Discovering the Secrets of Mars
The Martian, a film about a stranded astronaut on Mars, has captivated the world. It’s a gripping story of our human struggle to explore Mars. While it’s not realistic in all parts, it gives some insight into the formidable challenges of conducting scientific experiments in space.
It is almost four years exactly since NASA began its historic voyage to Mars with its Science Laboratory (MSL). It took with it ‘Curiosity Rover’ a small car-like robot designed to analyse the surface of the red planet. Landing on 4 August, 2012, Curiosity’s primary mission is to understand if Mars has ever been habitable.
The mission also wants to explore radiation and temperature factors to refine our current knowledge about the environment at the Mars surface. It could give us vital clues to consider whether we could ever develop a human colony on Mars. It’s a huge question but one that’s incredibly exciting to research. Here I give a first-hand account of my role on the mission and update on the recent discoveries Curiosity has made.
A day on-board Curiosity
There are two French instruments on-board Curiosity one of which is called ‘ChemCam’ which uses its laser to rapidly analyze rocks and Martian soil. It can then determine their compositions and identify samples for further drilling and analysis. My role at Atos is to undertake the daily programming and monitoring of ChemCam, which takes place at FIMOC (French Instruments Mars Operations Centre), hosted by CNES (French National Centre for Space Studies). The ChemCam activity plan is jointly worked on with scientists from IRAP (Research Institute in Astrophysics and Planetology). Each day the Curiosity operations team plans an entire Martian day, or sol, of rover activities. As a ChemCam Payload Uplink Lead, I write the code sent to the rover to move its head in a certain direction to further analyze rocks by zapping them with the ChemCam laser.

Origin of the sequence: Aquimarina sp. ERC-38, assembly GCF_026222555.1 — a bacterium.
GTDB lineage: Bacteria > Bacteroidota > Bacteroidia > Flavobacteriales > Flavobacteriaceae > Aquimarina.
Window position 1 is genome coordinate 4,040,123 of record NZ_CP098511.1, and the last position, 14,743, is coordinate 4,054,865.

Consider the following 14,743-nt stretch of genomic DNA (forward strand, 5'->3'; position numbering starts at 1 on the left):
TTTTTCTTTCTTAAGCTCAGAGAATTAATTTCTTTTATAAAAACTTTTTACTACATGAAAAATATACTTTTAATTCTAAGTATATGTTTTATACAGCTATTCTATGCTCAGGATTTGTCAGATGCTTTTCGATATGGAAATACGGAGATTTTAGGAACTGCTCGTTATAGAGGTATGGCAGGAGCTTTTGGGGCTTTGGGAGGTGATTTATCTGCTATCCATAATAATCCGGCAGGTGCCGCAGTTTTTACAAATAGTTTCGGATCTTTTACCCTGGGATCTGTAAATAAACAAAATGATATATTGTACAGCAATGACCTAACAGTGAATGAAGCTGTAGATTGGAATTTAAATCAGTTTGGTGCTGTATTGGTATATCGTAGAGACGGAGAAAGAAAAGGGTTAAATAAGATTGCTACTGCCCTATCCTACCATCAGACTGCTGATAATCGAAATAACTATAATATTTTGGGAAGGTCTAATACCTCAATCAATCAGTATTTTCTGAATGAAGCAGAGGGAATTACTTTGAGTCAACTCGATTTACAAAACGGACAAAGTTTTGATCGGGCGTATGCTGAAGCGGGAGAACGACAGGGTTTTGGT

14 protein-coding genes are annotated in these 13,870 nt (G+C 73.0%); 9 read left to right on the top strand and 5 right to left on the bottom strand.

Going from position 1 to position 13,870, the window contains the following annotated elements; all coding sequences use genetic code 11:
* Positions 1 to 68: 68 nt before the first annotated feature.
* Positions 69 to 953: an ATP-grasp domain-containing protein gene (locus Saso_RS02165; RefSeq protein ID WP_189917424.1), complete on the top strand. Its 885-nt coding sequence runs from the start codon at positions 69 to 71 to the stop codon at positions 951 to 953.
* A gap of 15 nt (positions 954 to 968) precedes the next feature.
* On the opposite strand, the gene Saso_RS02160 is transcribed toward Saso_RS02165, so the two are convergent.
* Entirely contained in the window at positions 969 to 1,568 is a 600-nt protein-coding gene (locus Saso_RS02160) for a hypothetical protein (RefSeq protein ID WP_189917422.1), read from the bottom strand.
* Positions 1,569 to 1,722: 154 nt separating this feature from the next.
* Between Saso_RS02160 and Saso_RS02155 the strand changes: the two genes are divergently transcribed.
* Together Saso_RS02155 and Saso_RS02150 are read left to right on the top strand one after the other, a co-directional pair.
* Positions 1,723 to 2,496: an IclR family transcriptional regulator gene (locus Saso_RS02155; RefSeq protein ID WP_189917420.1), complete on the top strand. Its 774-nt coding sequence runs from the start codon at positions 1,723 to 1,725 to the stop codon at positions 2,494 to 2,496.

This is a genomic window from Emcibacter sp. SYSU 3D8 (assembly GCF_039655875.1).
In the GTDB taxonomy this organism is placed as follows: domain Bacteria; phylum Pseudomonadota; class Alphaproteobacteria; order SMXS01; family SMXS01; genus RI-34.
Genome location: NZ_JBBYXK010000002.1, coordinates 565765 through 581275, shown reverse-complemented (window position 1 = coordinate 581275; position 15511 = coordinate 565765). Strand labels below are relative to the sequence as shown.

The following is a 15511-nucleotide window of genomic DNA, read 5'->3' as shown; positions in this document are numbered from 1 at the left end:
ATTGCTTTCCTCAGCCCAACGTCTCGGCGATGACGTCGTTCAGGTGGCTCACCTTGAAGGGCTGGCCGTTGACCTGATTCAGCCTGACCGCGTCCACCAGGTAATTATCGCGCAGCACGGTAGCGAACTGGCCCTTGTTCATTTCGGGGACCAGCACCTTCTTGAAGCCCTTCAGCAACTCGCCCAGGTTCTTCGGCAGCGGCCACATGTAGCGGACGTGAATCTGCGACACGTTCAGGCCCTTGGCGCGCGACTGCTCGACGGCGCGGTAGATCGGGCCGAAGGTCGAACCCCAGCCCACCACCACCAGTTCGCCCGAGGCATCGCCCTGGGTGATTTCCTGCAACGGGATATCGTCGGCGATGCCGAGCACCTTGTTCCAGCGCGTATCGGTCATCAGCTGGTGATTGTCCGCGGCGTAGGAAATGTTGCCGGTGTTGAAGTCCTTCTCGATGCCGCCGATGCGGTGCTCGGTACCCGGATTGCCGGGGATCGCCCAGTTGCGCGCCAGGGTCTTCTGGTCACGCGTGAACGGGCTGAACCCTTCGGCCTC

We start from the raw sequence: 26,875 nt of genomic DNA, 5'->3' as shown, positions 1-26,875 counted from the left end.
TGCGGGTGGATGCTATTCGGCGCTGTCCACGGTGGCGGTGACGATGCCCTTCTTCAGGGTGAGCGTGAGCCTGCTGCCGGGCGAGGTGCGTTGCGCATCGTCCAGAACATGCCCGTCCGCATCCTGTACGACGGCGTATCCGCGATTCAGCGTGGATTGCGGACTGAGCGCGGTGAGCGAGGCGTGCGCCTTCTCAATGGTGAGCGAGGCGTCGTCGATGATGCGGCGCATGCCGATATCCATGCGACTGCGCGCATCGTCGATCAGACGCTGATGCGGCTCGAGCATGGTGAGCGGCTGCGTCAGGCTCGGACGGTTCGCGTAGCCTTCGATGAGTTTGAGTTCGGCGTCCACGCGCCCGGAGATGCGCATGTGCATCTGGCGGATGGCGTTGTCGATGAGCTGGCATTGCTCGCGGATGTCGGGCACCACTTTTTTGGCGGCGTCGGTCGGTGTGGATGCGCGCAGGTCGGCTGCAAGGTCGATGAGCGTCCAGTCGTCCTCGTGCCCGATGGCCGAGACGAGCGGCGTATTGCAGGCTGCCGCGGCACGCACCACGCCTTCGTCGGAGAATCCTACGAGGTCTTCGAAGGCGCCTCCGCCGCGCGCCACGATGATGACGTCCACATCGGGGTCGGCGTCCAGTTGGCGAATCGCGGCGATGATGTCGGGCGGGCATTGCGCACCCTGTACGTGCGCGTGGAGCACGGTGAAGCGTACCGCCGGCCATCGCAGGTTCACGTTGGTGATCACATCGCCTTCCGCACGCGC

Each day I’ll start work at around 4pm which is the start of the day for my NASA colleagues in California. While NASA has overall responsibility for Curiosity, we are responsible for ChemCam so I’m on hand during their working day to answer questions from MSL scientists. We collaborate together so we can advise the best way to analyze a certain portion of strata or soil. I’ll normally finish my shift around 1 or 2 am.
My Atos colleagues are systems and software engineers and ensure that CNES’ computers are working smoothly. There are often IT challenges when you’re dealing with space exploration so we have to problem solve and write new software to overcome these problems. We are also involved in integrating the software processing the instruments telemetry to ensure all the data generated is correct.
Postcards from the Red Planet
Every day we receive a new ‘Martian postcard’ from Curiosity. It’s one of my favourite parts of the day. The navigation cameras on-board Curiosity take a mosaic panorama of photos and send back the associated data. It gives a fascinating perspective on Mars and never ceases to amaze me.
Last month the team behind NASA’s Mars Science Laboratory confirmed that between 3.8 and 3.3 billion years ago, Mars was once capable of storing water in lakes over an extended period of time. Data and photos from Curiosity determined that water helped deposit sediment into ‘Gale Crater’ where the rover landed over three years ago.
The teams found that the lake was not too acidic and contained essential elements like carbon and oxygen - the conditions for life to appear. It was an incredible scientific finding and one I’m proud to be a small part of. Every time we make a discovery, we realise that Mars is much more complex than first thought. Curiosity is currently exploring a varied and interesting part of Mars so there could well be further exciting discoveries to unveil over the next year….